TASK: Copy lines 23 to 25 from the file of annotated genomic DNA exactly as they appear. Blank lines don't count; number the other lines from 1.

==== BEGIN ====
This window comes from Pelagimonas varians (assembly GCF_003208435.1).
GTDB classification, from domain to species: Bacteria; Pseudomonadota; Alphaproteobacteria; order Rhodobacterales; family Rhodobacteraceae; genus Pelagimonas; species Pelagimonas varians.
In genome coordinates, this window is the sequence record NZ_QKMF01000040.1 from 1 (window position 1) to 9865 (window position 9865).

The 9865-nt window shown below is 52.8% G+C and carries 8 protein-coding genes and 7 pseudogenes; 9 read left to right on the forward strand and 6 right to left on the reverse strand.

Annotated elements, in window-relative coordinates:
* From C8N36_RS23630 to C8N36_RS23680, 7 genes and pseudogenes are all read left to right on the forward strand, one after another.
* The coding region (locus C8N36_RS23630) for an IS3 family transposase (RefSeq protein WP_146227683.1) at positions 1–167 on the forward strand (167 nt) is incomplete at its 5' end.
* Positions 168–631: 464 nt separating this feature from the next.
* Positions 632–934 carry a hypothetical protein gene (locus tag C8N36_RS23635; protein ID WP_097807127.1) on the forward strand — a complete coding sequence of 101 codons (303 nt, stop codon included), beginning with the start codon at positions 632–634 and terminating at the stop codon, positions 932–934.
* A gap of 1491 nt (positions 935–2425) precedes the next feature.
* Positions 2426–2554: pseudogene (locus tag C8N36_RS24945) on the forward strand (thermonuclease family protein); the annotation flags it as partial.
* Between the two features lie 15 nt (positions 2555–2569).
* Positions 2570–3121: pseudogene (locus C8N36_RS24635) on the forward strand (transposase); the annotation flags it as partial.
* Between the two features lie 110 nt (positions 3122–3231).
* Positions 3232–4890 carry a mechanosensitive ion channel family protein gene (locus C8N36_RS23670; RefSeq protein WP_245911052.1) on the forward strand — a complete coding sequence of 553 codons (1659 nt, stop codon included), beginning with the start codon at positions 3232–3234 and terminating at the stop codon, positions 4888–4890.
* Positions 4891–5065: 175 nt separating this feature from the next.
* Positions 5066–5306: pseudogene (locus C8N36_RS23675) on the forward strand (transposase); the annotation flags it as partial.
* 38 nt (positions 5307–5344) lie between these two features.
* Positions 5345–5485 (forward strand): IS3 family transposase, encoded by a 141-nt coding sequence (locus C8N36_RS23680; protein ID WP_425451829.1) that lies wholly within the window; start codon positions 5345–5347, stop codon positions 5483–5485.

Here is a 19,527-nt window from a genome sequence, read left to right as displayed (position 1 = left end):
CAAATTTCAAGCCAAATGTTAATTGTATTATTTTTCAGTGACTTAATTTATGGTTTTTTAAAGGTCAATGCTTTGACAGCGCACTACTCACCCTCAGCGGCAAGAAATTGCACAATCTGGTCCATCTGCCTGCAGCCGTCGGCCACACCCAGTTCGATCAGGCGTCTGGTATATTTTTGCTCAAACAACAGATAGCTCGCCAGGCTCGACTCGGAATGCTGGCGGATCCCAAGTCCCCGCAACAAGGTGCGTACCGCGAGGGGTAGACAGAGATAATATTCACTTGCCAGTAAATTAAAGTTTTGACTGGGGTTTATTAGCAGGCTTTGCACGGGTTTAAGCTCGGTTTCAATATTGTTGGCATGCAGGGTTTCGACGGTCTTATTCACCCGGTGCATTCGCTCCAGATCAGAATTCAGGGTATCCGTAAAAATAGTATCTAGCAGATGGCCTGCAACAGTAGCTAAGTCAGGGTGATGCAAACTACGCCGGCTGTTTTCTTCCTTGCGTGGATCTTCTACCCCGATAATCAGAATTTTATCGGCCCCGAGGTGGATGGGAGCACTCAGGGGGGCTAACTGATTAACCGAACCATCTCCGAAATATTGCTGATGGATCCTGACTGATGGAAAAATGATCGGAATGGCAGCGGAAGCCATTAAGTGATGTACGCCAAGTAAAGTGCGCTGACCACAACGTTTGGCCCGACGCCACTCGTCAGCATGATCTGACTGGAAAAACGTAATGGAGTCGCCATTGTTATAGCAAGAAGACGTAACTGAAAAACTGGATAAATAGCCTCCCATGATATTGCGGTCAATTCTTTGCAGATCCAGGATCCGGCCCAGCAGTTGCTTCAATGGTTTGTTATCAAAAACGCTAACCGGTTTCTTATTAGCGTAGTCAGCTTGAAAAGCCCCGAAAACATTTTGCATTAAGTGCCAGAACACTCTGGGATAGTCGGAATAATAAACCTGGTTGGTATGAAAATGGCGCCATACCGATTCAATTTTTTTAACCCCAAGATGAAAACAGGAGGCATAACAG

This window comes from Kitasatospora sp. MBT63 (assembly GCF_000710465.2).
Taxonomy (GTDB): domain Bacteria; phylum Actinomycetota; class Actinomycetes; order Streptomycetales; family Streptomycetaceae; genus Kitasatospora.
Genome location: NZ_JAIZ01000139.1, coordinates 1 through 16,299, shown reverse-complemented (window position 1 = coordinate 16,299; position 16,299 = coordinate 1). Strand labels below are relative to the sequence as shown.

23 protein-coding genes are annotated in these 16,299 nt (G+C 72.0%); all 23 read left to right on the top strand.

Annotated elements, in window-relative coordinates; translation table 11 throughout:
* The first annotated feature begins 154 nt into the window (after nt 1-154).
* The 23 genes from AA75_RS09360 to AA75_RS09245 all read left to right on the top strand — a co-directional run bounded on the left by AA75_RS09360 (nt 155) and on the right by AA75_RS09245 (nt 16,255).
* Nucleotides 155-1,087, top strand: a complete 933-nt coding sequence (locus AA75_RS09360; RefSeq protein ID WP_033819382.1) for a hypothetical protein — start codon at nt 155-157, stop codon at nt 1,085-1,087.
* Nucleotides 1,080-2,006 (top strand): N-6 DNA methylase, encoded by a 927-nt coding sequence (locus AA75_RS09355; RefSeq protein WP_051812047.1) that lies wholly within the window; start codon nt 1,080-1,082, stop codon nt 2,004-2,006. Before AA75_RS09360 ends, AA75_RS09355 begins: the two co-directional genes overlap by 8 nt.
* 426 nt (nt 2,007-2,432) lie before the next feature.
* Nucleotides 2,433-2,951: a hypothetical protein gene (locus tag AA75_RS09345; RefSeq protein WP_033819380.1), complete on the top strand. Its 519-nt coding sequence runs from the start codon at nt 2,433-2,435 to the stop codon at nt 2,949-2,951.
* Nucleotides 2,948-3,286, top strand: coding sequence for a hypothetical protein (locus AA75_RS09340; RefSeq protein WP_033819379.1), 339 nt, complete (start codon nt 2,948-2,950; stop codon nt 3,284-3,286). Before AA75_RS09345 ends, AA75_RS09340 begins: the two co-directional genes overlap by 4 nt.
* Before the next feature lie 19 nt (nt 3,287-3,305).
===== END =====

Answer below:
Taxonomy (GTDB): domain Bacteria; phylum Actinomycetota; class Actinomycetes; order Streptomycetales; family Streptomycetaceae; genus Kitasatospora.
Genome location: NZ_JAIZ01000139.1, coordinates 1 through 16,299, shown reverse-complemented (window position 1 = coordinate 16,299; position 16,299 = coordinate 1). Strand labels below are relative to the sequence as shown.

23 protein-coding genes are annotated in these 16,299 nt (G+C 72.0%); all 23 read left to right on the top strand.